In Marks gospel God’s messenger is going to appear in the wilderness… not the Temple? There’s a new twist to the story of God’s people… because while the desert was a place of uninhabited desolation… it also represents a strong symbol of refuge…for those fleeing oppression and slavery.

And now Mark keeps us in suspense no longer… he reveals the identity of the messenger…

‘And so John came…baptizing in the desert region… and preaching a baptism of repentance…for the forgiveness of sins.’ 

And do you know what the desert looks like…where the Jordon River flows? [pause]

For nine hundred years the voices of the prophets had been silent…the last prophet Elijah…had gone head to head with powerful rulers...and wore a hairy coat with a leather belt. And

John wore clothing made of camel's hair, with a leather belt around his waist, and ate locusts and wild honey.’

And what was the last cry before the prophetic voices fell silent? Well everyone listening to Marks gospel knew…the very last cry was Malachi's promise:

"Behold, I will send you Elijah the prophet…before the great and terrible day of the Lord comes"

And now the tension begins to build in Marks gospel because crowds of people are coming to hear John…not at the Temple…but

‘The whole Judean countryside and all the people of Jerusalem… went out to him in the wilderness.’

You see to the Jews…Jerusalem was the centre of the universe…where all people would come… sooner or later…to worship God. But here in the gospel of Markthe direction of God’s salvation history is reversing. People are thronging out of Jerusalem…Why?


Because the prophetic word is suddenly sprouting againnot at Zion…but in the wilderness!

The tension grows and the plot thickens…because as everyone listening knows…the religious authorities who controlled everything… from the Temple … are going to be extremely perturbed… by this wilderness revival.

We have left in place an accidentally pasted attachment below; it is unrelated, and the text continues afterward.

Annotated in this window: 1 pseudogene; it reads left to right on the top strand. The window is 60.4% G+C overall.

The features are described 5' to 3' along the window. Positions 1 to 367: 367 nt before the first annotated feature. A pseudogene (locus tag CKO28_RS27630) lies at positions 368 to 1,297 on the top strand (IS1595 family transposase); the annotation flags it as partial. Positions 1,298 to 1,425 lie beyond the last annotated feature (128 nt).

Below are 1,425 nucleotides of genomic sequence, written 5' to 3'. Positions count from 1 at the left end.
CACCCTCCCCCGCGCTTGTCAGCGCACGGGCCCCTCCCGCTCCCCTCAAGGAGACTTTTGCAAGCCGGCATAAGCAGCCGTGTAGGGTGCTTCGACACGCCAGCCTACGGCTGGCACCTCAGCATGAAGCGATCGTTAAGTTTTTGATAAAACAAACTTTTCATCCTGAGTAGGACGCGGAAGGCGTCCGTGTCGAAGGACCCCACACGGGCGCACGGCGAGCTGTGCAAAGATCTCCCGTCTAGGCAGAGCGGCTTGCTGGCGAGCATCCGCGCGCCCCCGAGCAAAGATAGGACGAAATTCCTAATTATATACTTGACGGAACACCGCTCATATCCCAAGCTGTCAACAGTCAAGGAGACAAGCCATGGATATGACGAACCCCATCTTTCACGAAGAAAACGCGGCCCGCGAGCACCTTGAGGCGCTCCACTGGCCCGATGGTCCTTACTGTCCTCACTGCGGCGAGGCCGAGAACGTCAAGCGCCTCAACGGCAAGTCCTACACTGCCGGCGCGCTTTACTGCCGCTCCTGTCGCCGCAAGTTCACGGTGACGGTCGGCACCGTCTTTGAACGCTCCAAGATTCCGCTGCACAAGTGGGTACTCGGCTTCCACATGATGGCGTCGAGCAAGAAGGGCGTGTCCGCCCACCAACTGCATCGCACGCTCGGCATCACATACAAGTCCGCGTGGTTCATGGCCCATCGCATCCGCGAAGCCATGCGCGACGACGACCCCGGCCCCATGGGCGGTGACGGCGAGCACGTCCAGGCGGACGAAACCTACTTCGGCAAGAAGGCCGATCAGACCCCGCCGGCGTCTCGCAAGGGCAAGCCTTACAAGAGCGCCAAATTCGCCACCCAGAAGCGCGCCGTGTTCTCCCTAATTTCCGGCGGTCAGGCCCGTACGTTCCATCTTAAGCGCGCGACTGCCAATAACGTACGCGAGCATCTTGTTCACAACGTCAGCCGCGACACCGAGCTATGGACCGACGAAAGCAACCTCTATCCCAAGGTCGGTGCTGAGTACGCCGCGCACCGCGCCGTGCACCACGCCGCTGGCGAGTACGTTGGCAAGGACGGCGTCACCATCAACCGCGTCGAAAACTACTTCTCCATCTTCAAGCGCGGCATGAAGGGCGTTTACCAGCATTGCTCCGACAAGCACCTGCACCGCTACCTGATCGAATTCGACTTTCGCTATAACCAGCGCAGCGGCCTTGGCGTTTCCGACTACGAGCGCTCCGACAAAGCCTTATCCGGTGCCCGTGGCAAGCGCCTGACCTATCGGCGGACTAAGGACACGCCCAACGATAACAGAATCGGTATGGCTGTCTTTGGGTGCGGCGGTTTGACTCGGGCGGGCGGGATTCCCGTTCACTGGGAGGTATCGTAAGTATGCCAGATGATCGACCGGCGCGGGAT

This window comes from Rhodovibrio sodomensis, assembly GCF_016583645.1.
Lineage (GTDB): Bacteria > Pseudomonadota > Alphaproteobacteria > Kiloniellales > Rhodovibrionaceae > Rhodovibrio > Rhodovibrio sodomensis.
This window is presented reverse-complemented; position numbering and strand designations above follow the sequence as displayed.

Instead of observing the strict rituals of purification at the Temple… people are thronging to confess their sins and be washed clean in the Jordan this new Elijah.

And Mark tells us this was his message: "After me… will come one more powerful than I am, I’m not even worth to stoop down and untie the thongs of his sandals. I merely baptize you with water, but he’s going to baptize you with the Holy Spirit." [pause]

And so we wait with baited breath… for the real hero of Mark’s gospel… to arrive

 And when he does…all this signs point to arrival of the day of the Lord…they’ve all been waiting for…As Jesus rises from the waters of the river Jordan…he saw heaven being torn open and the Spirit descending on him like a dove.  And a voice came from heaven: "You are my Son, whom I love; with you I am well pleased."

Mark makes no bones about it…the really good news… is that in Jesus… the saviour of the world has come…A voice had called in the wilderness…and a new way was being constructed…for Jesus’ followers… the way of discipleship. [pause]

John’s voice and his wilderness revival… are silenced when Herod…throws him into prison…and it would take three more years to silence Jesus. In the mean time he would announce throughout Judaea that

"The time has come," he said. "The kingdom of God is near. Repent and believe the good news!"

As a people baptized in Jesus name, we are now called to flesh out his good news in our own time. To work for his Shalom where the unclean are welcome to the table believers and pagans can overcome the enmity between them.

Around the world this year… churches will focus on Mark’s Gospel…and we will join them…and like Jesus first disciples… we’ll struggle…to understand the meaning of his teaching and actions… for our lives.

And the challenge for us… will be the same as for the first people listening to Mark’s gospel: will we allow this Jesus to challenge our world view? And most importantly…will we sign up… to follow him…as he bears the costs…and pays the price…for proclaiming the good news of God?

I am indebted to Ched Myers thoughtful article in Sojourners in 1987